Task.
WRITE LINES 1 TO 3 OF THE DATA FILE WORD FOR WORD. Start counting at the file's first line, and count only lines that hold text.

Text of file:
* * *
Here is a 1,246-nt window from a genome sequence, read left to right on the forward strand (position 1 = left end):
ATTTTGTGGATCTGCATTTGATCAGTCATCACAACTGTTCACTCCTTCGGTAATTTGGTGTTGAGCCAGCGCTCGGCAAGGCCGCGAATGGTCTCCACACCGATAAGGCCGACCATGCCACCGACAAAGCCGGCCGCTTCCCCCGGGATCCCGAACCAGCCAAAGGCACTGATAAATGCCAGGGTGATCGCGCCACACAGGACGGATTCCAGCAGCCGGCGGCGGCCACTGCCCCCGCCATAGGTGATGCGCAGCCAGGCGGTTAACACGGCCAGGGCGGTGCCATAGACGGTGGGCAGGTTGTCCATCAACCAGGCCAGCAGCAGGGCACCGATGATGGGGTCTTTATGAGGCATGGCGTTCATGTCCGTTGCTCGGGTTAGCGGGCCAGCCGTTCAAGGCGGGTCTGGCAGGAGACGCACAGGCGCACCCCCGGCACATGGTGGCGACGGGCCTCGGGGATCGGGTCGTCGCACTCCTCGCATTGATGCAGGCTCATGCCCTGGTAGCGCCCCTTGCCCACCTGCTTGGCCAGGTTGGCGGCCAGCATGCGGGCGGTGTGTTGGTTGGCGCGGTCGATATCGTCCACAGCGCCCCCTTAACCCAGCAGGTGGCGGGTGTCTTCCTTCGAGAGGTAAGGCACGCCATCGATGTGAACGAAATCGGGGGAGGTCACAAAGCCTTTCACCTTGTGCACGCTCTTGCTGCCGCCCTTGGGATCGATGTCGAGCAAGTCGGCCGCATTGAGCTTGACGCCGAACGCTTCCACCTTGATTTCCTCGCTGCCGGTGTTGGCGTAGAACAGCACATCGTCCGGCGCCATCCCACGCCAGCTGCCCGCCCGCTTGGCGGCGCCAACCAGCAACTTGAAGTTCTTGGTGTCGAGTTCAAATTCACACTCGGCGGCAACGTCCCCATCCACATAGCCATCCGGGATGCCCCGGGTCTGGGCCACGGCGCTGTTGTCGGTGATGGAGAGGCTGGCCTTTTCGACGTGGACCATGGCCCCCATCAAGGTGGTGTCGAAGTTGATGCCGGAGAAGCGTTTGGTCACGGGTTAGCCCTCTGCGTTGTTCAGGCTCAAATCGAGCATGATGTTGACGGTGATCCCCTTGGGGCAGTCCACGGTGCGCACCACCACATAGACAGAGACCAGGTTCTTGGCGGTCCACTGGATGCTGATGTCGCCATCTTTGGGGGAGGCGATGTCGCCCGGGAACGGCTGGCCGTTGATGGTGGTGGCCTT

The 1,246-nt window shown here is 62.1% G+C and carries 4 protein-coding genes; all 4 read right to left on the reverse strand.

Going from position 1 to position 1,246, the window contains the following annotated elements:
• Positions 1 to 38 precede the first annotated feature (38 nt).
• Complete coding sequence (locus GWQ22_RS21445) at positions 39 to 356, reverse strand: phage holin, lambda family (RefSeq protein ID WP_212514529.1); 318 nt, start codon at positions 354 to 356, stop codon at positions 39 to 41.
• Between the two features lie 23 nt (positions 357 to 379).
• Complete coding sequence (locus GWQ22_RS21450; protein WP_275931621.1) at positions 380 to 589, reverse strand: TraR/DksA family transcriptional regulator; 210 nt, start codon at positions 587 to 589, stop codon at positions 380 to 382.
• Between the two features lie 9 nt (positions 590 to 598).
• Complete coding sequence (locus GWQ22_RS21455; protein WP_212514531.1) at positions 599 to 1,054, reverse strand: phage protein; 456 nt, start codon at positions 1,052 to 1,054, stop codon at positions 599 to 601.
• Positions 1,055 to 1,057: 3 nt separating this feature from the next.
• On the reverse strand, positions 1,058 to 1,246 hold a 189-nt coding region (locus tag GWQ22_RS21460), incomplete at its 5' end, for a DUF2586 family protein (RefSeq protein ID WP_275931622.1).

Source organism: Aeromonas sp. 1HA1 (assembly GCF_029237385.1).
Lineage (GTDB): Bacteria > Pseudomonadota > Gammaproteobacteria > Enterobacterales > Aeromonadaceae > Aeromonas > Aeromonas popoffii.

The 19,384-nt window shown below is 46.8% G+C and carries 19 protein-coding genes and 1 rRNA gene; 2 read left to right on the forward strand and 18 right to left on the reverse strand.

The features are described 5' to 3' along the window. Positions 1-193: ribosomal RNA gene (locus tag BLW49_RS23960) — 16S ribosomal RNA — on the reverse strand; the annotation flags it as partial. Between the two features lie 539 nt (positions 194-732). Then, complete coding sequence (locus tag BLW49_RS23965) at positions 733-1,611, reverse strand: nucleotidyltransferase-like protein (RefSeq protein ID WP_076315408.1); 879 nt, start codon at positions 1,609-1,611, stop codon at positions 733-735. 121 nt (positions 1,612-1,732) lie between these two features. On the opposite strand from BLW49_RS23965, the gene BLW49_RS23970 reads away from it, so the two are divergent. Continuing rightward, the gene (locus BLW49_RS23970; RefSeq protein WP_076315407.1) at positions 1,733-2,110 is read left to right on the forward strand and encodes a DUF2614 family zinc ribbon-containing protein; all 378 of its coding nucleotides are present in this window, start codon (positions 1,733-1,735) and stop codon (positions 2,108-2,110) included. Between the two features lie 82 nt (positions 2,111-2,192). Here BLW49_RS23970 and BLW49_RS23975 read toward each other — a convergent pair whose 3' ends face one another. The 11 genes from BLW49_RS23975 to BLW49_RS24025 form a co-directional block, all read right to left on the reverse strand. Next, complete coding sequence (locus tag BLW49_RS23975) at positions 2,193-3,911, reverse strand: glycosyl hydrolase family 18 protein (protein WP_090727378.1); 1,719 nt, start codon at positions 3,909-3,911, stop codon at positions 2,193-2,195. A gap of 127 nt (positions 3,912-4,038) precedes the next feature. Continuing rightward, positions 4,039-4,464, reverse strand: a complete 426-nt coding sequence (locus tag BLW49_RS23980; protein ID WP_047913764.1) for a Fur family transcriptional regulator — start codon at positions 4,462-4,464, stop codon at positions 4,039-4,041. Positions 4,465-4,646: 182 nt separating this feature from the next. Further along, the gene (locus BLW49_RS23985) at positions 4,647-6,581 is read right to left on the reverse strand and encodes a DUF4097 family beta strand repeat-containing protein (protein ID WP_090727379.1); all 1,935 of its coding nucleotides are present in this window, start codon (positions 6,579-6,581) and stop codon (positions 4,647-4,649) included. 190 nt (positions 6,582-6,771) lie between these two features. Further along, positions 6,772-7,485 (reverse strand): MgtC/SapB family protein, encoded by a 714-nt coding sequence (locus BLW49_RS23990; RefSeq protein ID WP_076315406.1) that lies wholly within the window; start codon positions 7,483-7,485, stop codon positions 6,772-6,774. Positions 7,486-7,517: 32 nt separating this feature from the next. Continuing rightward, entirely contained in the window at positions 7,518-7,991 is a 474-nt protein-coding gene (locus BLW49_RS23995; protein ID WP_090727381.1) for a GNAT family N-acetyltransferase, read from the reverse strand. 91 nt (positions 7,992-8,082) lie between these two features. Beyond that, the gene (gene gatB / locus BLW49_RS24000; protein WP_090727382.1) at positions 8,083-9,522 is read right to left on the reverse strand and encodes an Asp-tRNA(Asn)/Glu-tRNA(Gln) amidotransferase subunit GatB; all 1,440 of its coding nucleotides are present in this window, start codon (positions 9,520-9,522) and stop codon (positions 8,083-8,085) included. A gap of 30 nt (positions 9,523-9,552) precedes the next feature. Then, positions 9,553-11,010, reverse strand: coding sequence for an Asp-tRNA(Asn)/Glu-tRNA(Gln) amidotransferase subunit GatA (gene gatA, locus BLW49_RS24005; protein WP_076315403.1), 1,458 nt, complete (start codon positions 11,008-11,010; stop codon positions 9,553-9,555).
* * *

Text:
Here is a 1,246-nt window from a genome sequence, read left to right on the forward strand (position 1 = left end):
ATTTTGTGGATCTGCATTTGATCAGTCATCACAACTGTTCACTCCTTCGGTAATTTGGTGTTGAGCCAGCGCTCGGCAAGGCCGCGAATGGTCTCCACACCGATAAGGCCGACCATGCCACCGACAAAGCCGGCCGCTTCCCCCGGGATCCCGAACCAGCCAAAGGCACTGATAAATGCCAGGGTGATCGCGCCACACAGGACGGATTCCAGCAGCCGGCGGCGGCCACTGCCCCCGCCATAGGTGATGCGCAGCCAGGCGGTTAACACGGCCAGGGCGGTGCCATAGACGGTGGGCAGGTTGTCCATCAACCAGGCCAGCAGCAGGGCACCGATGATGGGGTCTTTATGAGGCATGGCGTTCATGTCCGTTGCTCGGGTTAGCGGGCCAGCCGTTCAAGGCGGGTCTGGCAGGAGACGCACAGGCGCACCCCCGGCACATGGTGGCGACGGGCCTCGGGGATCGGGTCGTCGCACTCCTCGCATTGATGCAGGCTCATGCCCTGGTAGCGCCCCTTGCCCACCTGCTTGGCCAGGTTGGCGGCCAGCATGCGGGCGGTGTGTTGGTTGGCGCGGTCGATATCGTCCACAGCGCCCCCTTAACCCAGCAGGTGGCGGGTGTCTTCCTTCGAGAGGTAAGGCACGCCATCGATGTGAACGAAATCGGGGGAGGTCACAAAGCCTTTCACCTTGTGCACGCTCTTGCTGCCGCCCTTGGGATCGATGTCGAGCAAGTCGGCCGCATTGAGCTTGACGCCGAACGCTTCCACCTTGATTTCCTCGCTGCCGGTGTTGGCGTAGAACAGCACATCGTCCGGCGCCATCCCACGCCAGCTGCCCGCCCGCTTGGCGGCGCCAACCAGCAACTTGAAGTTCTTGGTGTCGAGTTCAAATTCACACTCGGCGGCAACGTCCCCATCCACATAGCCATCCGGGATGCCCCGGGTCTGGGCCACGGCGCTGTTGTCGGTGATGGAGAGGCTGGCCTTTTCGACGTGGACCATGGCCCCCATCAAGGTGGTGTCGAAGTTGATGCCGGAGAAGCGTTTGGTCACGGGTTAGCCCTCTGCGTTGTTCAGGCTCAAATCGAGCATGATGTTGACGGTGATCCCCTTGGGGCAGTCCACGGTGCGCACCACCACATAGACAGAGACCAGGTTCTTGGCGGTCCACTGGATGCTGATGTCGCCATCTTTGGGGGAGGCGATGTCGCCCGGGAACGGCTGGCCGTTGATGGTGGTGGCCTT

The 1,246-nt window shown here is 62.1% G+C and carries 4 protein-coding genes; all 4 read right to left on the reverse strand.